Midsized Practices Luring Lawyers From Large Firms

, New York Law Journal


Leaders of midsized firms in New York say the combination of large law firms' high billing rates and restrictions on handling smaller matters has contributed to a strong lateral market for midsize practices.

Large firm partners exploring a move to smaller firms are reporting the difficulty of growing their practices with smaller and mid-market clients, according to leaders of firms with under 200 attorneys.

"We're getting the crème de la crème of lawyers from large firms who want a different practice, a different lifestyle, and a different business model," said Ronald Shechtman of 130-attorney Pryor Cashman. "Since the recession, we've never seen more qualified lateral candidates who have substantial practices."

Though midsize firms are cautious about whether lateral partners can transfer institutional clients, they are receptive to smaller books of business that larger firms may turn away.

There are large law firms who look at attorneys with a $1 million book of business and do not deem that profitable enough, said Jay Fialkoff, managing partner of 90-attorney Moses & Singer. "Sometimes the level of business production of a partner is not sufficient for the large firm perspective, but it is something we can work with and develop."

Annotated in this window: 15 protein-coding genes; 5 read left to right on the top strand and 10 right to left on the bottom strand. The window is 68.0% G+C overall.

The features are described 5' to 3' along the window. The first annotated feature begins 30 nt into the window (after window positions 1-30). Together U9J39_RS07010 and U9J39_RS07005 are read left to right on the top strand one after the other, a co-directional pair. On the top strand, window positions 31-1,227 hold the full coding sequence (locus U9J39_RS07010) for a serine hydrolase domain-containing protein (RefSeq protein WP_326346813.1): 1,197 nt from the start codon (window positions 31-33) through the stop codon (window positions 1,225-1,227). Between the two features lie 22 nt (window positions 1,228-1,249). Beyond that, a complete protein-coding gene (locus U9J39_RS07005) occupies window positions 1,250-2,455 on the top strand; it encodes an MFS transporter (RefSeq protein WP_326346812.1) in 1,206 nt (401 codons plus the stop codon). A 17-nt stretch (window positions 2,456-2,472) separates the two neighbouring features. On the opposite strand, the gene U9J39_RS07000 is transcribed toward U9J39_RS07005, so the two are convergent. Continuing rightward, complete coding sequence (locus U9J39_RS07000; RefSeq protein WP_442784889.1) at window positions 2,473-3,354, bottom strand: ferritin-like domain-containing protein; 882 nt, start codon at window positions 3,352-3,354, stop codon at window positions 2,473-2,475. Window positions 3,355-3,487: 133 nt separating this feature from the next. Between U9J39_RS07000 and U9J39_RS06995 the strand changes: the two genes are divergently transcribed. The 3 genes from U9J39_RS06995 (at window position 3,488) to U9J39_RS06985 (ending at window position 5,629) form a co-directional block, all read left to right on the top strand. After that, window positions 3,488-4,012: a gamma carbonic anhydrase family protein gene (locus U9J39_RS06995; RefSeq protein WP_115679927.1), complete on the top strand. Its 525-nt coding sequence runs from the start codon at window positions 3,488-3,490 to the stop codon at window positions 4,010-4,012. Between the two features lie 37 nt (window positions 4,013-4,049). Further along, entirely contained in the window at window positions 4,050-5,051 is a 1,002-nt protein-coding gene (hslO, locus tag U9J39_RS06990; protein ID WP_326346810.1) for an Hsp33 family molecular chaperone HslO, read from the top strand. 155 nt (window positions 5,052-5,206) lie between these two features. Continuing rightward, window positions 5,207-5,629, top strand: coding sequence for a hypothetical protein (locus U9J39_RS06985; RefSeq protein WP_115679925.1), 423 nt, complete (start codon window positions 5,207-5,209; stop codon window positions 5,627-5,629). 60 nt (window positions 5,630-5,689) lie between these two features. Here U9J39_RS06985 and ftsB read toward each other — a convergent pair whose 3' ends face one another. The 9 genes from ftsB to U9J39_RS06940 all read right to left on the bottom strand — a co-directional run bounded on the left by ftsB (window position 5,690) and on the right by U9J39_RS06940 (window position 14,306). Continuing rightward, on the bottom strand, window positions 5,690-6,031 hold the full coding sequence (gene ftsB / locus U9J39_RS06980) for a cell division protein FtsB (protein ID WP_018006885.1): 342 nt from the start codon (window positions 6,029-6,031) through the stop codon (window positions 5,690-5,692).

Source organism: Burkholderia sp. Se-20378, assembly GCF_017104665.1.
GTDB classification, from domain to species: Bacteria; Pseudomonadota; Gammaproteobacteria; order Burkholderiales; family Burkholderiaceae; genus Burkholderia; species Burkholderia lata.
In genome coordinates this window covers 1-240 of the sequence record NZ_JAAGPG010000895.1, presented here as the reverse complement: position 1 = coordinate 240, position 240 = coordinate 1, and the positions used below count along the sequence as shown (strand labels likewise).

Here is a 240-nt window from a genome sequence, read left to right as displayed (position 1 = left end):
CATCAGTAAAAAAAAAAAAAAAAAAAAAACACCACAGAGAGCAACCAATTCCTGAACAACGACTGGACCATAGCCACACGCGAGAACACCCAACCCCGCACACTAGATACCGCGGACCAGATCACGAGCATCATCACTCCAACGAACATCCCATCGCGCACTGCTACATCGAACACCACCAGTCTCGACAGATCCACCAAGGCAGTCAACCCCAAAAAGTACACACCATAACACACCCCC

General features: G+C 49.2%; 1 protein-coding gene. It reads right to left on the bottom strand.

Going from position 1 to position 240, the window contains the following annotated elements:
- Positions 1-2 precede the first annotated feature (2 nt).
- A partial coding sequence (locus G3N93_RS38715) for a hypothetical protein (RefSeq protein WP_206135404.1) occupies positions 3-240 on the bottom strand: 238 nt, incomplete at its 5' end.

Recruiters are taking notice.

"We're seeing a lot of partners making moves to firms more midsize or basically where there is rate flexibility," said Margie Grossberg, a legal recruiter and partner at Major Lindsey & Africa.

"They want rate flexibility that larger firms are often unable to provide," Grossberg said, who added that it can be challenging for a young partner to build a practice when billing rates reach $1,000 an hour. "Now, with this economy, with clients becoming much more rate sensitive, I think that's accelerating."

Midsize Rate Model

"We've been getting plenty of knocks on our door," said David Scherl, managing partner and chairman of 90-attorney Morrison Cohen, adding the firm is "very selective" and does not want to grow above 115 lawyers.

"Many of the partners may be very good business originators but they don't have massive books—they have respectable books of business and they're representing more middle-market clients," Scherl said.

He said his firm looks for candidates with a high skill set, a partner that works well with others and business typically between $1 and $5 million.

Lateral candidates have told Scherl that charging $800 or $900 an hour has put their practice under pressure. Morrison's rates range in the mid $400s to the mid $600s, he said.

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